Center for Democracy and Technology Policy Counsel Harley Geiger (a friend and colleague) takes a look at a proposal at the Department of Health and Human Services that would affect the privacy of people who have been dead for 50 years. (Related: We’ve discussed controversies over the unknowing use of individuals’ DNA reasons beyond what was stated when the samples were taken. Arizona State University recently settled a lawsuit by the Havasupai Indians. DNA samples that were given to university researchers to study the tribe’s high rate of diabetes were also used — without their consent, tribe members say — “to study many other things, including mental illness and theories of the tribe’s geographical origins that contradict their traditional stories.” And in Texas, the Texas Tribune revealed that Texas officials “were turning over hundreds of dried blood samples to the federal government to help build a vast DNA database.”)
Currently, the law requires that the health information of the dead be protected in the same manner as that of the living. Generally speaking, health care organizations can use patient data for treatment, payment and operations purposes without the consent of the patient, but must get the consent of the patient for most other purposes, like marketing or research. When the patient is deceased, health care companies must seek consent from the dead person’s personal representative, like the executor of the estate.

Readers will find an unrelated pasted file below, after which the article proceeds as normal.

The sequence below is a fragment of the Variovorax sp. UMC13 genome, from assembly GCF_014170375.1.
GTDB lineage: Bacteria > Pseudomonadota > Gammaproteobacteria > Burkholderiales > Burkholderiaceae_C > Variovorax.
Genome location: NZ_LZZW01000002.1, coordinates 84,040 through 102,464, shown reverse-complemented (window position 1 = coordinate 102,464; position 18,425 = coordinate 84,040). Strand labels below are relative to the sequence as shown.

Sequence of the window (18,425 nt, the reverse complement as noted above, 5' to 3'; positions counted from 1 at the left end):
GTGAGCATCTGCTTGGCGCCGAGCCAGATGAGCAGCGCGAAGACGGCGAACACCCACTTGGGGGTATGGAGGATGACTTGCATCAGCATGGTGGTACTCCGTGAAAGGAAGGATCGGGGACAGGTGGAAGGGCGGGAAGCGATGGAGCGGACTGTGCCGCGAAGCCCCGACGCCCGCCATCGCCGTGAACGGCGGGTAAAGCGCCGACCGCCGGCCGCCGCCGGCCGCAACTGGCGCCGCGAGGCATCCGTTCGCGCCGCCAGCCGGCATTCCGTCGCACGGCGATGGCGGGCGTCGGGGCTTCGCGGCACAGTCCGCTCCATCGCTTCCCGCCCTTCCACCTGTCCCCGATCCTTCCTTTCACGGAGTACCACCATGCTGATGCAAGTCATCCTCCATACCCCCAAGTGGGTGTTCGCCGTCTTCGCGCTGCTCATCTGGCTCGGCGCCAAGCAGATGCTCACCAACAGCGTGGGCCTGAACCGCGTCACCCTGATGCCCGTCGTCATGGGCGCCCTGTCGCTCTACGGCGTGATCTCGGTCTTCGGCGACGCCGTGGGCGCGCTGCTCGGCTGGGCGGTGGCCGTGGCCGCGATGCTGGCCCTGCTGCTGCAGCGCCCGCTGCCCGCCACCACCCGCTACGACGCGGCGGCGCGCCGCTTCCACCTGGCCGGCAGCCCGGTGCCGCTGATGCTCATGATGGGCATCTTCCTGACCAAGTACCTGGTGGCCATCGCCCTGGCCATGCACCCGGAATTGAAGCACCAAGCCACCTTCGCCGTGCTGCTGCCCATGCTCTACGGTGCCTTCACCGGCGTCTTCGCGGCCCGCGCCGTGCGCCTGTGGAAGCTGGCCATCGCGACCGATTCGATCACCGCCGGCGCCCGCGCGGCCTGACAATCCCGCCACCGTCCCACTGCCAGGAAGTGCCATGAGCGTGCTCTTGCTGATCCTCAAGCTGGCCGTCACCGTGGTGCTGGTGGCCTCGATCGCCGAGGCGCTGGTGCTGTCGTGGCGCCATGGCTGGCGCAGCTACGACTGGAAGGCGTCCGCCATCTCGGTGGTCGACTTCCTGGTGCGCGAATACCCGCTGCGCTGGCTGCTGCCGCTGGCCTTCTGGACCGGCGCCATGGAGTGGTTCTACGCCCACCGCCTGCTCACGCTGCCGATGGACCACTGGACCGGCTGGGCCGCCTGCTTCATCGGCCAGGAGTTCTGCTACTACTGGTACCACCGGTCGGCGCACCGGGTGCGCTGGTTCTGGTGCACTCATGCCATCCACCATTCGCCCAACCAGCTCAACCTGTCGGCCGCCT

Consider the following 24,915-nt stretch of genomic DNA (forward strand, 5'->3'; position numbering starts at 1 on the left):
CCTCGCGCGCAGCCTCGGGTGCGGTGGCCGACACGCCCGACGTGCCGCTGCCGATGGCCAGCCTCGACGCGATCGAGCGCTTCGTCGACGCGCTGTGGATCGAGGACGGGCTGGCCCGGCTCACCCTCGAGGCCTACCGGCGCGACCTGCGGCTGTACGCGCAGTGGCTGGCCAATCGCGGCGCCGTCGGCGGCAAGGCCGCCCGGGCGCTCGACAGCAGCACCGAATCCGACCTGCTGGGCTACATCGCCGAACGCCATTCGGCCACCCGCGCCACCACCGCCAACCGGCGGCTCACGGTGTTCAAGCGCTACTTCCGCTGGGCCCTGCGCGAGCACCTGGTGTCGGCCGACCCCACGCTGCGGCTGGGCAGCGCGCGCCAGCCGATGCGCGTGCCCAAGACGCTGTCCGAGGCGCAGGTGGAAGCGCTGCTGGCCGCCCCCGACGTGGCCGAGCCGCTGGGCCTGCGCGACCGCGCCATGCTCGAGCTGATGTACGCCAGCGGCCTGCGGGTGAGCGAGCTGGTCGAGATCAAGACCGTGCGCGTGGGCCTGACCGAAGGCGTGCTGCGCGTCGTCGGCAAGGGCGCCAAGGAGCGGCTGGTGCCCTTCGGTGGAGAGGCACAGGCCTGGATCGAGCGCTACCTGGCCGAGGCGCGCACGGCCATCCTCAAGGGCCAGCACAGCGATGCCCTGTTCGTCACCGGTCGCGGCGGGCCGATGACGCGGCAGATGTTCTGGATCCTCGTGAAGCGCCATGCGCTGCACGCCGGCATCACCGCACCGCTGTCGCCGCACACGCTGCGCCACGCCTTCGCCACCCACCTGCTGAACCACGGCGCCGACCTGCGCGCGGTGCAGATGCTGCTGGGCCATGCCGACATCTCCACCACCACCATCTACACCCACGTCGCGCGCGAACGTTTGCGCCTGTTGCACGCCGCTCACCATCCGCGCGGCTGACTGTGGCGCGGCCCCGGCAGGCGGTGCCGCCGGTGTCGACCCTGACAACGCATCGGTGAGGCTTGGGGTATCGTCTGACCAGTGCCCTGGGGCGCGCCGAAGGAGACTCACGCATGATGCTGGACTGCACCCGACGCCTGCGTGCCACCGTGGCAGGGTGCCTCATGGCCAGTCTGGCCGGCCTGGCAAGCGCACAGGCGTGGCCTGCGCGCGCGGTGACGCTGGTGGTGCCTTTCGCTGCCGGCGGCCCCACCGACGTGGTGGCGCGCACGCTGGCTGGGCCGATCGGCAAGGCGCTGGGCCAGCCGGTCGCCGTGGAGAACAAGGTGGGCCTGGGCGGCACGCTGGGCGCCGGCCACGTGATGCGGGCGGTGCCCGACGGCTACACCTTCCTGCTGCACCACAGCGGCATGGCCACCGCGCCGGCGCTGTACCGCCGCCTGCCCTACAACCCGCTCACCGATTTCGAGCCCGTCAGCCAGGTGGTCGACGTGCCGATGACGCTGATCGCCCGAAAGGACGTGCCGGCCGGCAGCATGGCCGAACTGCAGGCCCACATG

In the proposed rule, HHS states that the plan stems from the difficulty of locating personal representatives to obtain authorizations to use the health data of the deceased. Specifically, HHS refers to the frustrations of historians, biographers and archivists. (At last, the true might of the archivists’ lobby is revealed to us all.) HHS reasons that waiting until 50 years after death would protect the privacy of the deceased and their relatives.
CDT disagrees. We believe this proposed modification would be significantly more detrimental to patient privacy than it may seem. There are just too many unknowns to make this modification for the sake of posterity. […]
So it’s risky to assume that patients will be comfortable knowing information about embarrassing conditions, which may affect their legacies and sense of dignity, will be made available for unforeseeable purposes after death – when they cannot defend themselves. Releasing the health data of the dead could also affect the privacy of the living. Exposing a family history of certain disorders could jeopardize a person’s job prospects or insurability, even a couple generations removed – especially as science gets better at predicting an individual’s health based on family history.